ERIC Number: ED442281
Record Type: Non-Journal
Publication Date: 2000
On the Directionality and Maintenance of Language Policy in Revitalization Efforts.
Clankie, Shawn M.
This paper examines efforts to save rapidly declining indigenous languages around the world. The entire process of language preservation and revitalization is a massive undertaking that requires immense long-term planning and support. These problems extend well beyond the linguistic concerns of the language itself. Language policy is inherently political in nature, pitting different linguistic (but also ethnic, religious, or cultural) groups against one another, any or all of whom may have reason to try to undermine any policy. This paper centers on these two distinct yet inter-related concerns in language revitalization efforts: directionality and policy preservation. The problem of directionality of language policy, the direction from which policy is generated and implemented, namely, top-down (government-imposed) or bottom-up (grassroots public-imposed) is unavoidable. It is argued that neither approach can be entirely successful without the other and that the present societal structure where the language is to be used must be considered. The second problem, the question of how to preserve policy over time and through changes in government and leadership once a language policy has been agreed upon and is being implemented, is equally essential. Five suggestions are offered for preserving existing policy, while at the same time allowing the policy to grow and develop. Current research on this subject is reviewed. (Contains 11 references.) (Author/KFT)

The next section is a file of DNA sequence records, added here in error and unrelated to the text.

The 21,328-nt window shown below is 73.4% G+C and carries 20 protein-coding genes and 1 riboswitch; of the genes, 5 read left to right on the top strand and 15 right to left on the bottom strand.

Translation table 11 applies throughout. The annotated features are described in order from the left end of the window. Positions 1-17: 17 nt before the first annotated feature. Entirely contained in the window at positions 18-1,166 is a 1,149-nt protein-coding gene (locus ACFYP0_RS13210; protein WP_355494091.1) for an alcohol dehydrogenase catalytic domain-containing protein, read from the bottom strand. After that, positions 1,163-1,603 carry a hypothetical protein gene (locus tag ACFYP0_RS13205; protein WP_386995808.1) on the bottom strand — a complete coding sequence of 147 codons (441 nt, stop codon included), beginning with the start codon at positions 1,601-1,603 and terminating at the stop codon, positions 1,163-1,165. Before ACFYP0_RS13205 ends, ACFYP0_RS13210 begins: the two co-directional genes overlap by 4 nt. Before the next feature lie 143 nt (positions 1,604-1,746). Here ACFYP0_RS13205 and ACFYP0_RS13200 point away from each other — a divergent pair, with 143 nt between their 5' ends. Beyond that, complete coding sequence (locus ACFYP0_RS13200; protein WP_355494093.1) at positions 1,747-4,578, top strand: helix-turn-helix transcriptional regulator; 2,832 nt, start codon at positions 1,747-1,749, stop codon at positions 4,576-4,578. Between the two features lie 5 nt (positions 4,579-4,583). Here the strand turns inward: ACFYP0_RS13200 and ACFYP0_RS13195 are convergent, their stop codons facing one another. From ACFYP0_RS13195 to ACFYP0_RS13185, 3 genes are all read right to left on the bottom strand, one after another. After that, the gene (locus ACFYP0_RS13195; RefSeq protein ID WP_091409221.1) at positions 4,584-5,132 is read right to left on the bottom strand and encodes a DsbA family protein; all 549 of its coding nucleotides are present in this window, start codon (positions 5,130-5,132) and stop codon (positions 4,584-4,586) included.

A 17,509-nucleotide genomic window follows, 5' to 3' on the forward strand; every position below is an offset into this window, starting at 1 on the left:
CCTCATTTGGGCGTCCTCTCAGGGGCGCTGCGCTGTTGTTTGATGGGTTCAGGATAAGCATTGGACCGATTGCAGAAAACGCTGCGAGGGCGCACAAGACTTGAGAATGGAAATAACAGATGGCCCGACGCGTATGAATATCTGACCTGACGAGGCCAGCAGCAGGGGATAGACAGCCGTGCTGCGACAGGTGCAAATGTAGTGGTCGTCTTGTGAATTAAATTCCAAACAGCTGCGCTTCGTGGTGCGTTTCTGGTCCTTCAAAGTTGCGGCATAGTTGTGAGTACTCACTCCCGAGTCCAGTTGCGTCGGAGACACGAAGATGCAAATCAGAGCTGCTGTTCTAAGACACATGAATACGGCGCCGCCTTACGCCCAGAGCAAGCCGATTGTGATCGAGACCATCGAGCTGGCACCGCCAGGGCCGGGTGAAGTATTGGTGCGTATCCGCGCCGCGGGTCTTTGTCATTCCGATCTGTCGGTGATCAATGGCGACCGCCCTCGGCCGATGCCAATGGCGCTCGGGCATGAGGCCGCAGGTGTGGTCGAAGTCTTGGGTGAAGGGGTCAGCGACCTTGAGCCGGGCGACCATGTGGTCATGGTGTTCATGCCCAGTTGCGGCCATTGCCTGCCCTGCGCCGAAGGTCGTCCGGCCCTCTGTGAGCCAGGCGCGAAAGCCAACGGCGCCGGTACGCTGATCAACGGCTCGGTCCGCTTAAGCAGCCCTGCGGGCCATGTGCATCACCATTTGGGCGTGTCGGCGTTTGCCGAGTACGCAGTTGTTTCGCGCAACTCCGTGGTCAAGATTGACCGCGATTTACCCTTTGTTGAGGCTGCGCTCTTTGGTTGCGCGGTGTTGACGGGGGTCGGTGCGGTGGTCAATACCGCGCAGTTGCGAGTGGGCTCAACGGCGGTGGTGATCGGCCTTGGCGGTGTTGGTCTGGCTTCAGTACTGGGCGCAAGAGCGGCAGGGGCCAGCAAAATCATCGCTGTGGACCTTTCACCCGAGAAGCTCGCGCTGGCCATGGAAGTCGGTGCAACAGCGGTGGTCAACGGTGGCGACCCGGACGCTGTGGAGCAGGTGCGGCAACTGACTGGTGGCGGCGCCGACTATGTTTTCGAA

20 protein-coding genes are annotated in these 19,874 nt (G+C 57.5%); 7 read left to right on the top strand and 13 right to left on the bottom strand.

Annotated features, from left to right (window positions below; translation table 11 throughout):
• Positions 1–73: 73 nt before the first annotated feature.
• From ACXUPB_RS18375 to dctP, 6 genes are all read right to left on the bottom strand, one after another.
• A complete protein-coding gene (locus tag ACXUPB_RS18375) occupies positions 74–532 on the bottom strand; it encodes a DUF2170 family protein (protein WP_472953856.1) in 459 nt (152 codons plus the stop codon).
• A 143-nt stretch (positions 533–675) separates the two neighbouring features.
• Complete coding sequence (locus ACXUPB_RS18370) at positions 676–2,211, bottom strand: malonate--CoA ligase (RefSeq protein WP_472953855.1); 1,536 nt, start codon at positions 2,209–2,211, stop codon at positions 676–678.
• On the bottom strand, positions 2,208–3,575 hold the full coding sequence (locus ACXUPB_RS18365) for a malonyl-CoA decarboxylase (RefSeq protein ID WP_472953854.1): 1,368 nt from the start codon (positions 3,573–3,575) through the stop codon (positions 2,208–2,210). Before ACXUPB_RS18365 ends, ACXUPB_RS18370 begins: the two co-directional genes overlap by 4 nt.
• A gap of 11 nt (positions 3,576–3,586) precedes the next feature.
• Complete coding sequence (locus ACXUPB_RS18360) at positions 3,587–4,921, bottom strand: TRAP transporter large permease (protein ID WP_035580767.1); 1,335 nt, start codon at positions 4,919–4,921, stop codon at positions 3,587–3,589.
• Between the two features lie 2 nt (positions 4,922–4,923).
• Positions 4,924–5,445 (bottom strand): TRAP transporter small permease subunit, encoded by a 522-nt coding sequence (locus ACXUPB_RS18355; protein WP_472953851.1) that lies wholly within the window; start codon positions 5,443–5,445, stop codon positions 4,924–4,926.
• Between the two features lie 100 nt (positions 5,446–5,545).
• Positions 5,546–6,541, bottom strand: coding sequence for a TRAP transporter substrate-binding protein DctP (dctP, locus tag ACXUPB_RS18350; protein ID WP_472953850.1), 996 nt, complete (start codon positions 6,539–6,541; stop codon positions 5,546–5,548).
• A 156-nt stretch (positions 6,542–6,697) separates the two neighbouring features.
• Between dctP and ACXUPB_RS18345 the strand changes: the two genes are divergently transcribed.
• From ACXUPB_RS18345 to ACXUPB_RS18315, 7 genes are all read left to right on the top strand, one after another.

Descriptors: African Languages, Bilingual Education Programs, Bilingualism, Cultural Pluralism, Elementary Secondary Education, English, Ethnic Groups, Foreign Countries, French, German, Immersion Programs, Indigenous Populations, Italian, Japanese, Language Maintenance, Language Minorities, Official Languages, Public Policy, Second Language Instruction, Second Language Learning, Sociolinguistics, Uncommonly Taught Languages
Publication Type: Opinion Papers
Education Level: N/A
Authoring Institution: N/A
Identifiers - Location: Algeria; Belgium; France; Japan; Madagascar; Senegal; Singapore; Switzerland; United Kingdom